With the October 2015 deadline for financial services providers (banks, credit unions, merchants, etc.) to fully implement EMV, many industry insiders are facing the challenge of adapting this new technology to the still-developing regulations. Overhead costs, implementation strategies and regulatory relations are all top of the list concern for executives. Further complicating matters is the lack of a centralized project management office to coordinate migration that other countries, including Europe, have the luxury to look to for guidance. As a result, U.S. providers are forced to deal with 18 regional debit networks that, due to the Durbin amendment, require each acquirer to route transactions via a minimum two competing networks – severely increasing the difficulty of the task.
Not to worry! As with any new product, service or process implementation the proper education and guidance will lead to the desired results, and luckily we can simply look across the pond for experienced help.
First, let’s start with a quick background.
EMV is the technology commonly used in the developed world, less the United States, that replaces the magnetic stripe in credit and debit cards with chip technology. The EMV chip technology reduces credit card fraud to make consumers transactions safer and also provides global interoperability. According to the U.S. Fed, the total number of unauthorized transactions (third-party fraud) in the United States during 2012 was an estimated 31.1 million, with a total transaction value of $6.1 billion; up nearly 10% from 2011. High profile security breaches are becoming far too common, such as the ones recently experienced at Target, Marriott, and Neiman Marcus. Discover Financial Services found that after the EU completed its migration to EMV, the region has seen an 80% reduction in credit card fraud while, comparatively, the U.S. has witnessed a 47% increase.
Changing industry regulations present additional challenges to implementing new payment processes and systems. A recent federal court ruling on debit regulations, while maintaining the current status quo, will affect the EMV migration in two key areas: merchants choice of debit transaction routings (required to choose a minimum of two competitors), and debit interchange fees. How these two issues are decided will affect how EMV processes will be implemented. It will be crucial for industry executives to keep an eye on this evolving process as we move forward.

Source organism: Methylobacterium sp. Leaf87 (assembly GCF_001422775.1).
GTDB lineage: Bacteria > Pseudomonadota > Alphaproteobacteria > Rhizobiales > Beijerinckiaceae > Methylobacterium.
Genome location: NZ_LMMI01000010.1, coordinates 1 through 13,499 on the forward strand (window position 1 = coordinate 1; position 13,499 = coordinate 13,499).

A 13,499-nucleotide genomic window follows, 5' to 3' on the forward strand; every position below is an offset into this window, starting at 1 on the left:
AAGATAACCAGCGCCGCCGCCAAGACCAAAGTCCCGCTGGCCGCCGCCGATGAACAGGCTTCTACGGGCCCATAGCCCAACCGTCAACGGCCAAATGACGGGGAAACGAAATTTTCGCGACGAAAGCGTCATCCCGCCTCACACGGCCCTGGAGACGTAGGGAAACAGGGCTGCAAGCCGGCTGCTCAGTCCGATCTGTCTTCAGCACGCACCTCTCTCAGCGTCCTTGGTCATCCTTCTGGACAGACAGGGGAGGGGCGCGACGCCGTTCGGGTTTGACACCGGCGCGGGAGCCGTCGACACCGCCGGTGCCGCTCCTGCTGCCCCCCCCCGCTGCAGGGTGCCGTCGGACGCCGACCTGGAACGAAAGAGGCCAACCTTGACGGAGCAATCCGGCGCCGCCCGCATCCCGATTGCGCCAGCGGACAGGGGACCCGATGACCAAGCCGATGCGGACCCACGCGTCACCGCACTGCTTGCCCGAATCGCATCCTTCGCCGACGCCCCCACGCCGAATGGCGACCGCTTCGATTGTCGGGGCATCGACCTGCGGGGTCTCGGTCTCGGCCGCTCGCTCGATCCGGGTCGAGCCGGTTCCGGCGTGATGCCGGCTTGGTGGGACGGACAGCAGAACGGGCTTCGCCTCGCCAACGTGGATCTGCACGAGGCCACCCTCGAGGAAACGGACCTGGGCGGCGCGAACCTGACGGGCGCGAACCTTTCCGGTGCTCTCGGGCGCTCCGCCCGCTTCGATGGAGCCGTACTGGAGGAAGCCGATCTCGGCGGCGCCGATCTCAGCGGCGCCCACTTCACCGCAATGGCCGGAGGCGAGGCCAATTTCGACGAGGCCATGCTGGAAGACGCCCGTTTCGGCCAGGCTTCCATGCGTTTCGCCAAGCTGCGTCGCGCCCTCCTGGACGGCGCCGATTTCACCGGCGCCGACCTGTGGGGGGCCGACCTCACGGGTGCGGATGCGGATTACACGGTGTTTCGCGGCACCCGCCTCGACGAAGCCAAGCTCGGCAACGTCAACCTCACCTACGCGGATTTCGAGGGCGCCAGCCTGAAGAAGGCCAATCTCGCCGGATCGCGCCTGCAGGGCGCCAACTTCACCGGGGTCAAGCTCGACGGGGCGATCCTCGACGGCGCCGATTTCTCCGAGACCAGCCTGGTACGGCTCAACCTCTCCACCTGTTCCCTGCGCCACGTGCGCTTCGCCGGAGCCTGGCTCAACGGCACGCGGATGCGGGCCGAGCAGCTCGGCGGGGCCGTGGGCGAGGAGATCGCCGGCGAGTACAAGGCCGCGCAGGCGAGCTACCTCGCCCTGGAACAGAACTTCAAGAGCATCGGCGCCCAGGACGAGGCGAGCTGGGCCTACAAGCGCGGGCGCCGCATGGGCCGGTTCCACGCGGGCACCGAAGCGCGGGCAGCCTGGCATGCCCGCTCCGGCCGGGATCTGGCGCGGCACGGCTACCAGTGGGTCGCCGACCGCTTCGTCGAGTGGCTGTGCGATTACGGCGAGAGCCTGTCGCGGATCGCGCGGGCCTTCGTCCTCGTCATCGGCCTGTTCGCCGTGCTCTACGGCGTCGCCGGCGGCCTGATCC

There are many steps industry stakeholders can take now to help make the migration to EMV as seamless as possible. Developing key strategies for full migration is the first step in the process for many in the industry, but they often face a challenge of establishing effective strategies due to a general lack of knowledge of the process. Industry stakeholders must arm themselves with the appropriate educational services to help them formulate a strategic vision that is booth streamlined and profitable. While it may be unfortunate America is the last developed nation to migrate to EMV, it’s actually a benefit in the educational process as Europe and other countries have recently gone through this experience and can provide valuable information transfer.
Industry executives need not worry about the upcoming EMV migration deadline, but focus on implementing key strategies for their organizations. Lucky for them, they are not the first to go through this process and can look across the pond for valuable lessons that will lead to an easy and expedited transition. Once migration is completed, American consumers and businesses will be much safer with their financial transactions.
Gokhan Inonu is a global leader with over 25 years’ experience in EMV migration and financial transactions leadership roles. In his current position as President, Cardtek USA, Mr. Inonu heads the American division of Cardtek Group and oversees operations, sales, marketing and partner management.